Batteries: range or charging time? A matter of perspective.
Carriers wishing to renew or replace their fleet with electric vehicles need to face the challenge of battery selection. And it is the moment they question: ‘range or charging time’ arises. As with many other things, solutions perfect for all circumstances simply do not exist. With the right analysis, it is possible, however, to find a balanced solution that ensures the optimum performance of your communication network.
The key parameters describing batteries in electric buses include energy density and power density. The former indicates the amount of energy, usually expressed in kilowatt-hours (kWh) a given battery can store. The latter parameter shows the range of power the cells can be charged and discharged with. The dilemma of range or charging time, then, comes down to exactly what?
High Energy and High Power
To meet the expectations of carriers, Solaris presents two types of batteries – High Energy and High Power. High Energy batteries feature high energy density and as a result high capacity. Vehicles have a long range and are usually recharged at the depot, at the end of the day’s operation. An interesting fact – the higher the capacity of the battery the highest power it can be charged with. This is determined by the C factor of the cells.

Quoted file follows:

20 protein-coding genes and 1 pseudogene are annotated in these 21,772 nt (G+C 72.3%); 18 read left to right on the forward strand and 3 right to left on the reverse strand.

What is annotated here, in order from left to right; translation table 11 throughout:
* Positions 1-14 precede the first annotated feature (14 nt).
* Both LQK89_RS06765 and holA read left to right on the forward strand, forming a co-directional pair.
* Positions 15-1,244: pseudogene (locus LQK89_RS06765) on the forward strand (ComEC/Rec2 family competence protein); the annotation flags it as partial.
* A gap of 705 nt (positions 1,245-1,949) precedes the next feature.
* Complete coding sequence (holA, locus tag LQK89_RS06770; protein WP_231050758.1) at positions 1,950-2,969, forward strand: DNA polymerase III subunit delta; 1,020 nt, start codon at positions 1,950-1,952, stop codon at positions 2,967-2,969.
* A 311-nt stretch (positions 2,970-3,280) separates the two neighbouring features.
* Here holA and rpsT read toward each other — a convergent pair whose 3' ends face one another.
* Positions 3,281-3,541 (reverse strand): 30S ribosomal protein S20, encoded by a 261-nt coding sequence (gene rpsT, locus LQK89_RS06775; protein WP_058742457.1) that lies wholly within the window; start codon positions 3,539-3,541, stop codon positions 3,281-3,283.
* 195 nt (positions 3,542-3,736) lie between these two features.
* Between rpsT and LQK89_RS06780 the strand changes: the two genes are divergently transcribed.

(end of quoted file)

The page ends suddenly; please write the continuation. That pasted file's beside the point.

High Power batteries, however, are designed for other type of applications. Their capacity in kilowatt hours is visibly lower, however the charging time is significantly reduced. A perfect example of the above is the electric bus fleet in Poznań. With the application of special pantographs buses can be charged up to 560 kW. In this case, the buses are charged between runs – just a few minutes of recharging is enough to get the vehicle on its way. High-power batteries also perform better when charged at high rates over a longer period of time, which helps to increase their lifespan.
To read about the ways of charging an electric bus, go here.
Range or charging speed – looking for the best solution
To best select the type and capacity of the battery you may find conducting a feasibility study a good choice. Based on the number of factors, including specific features of the route, terrain, climate and others, the Solaris specialists will adapt a combination of parameters that will meet the carriers expectations in the best possible manner. For large urban centres with heavy traffic, smaller range vehicles with a quick charge feature will often work better. On the other hand, longer routes or limited access to high-powered electrical infrastructure will call for a different solution, vehicles with long ranges will work better.
While there is no single, simple answer to the question ‘range or charging time?’ finding the right solution does not have to pose a great challenge. Each case will require individual answers depending on the circumstances and other factors. Solaris offers know-how and experience, therefore carriers may be sure the solutions offered will be the best available option.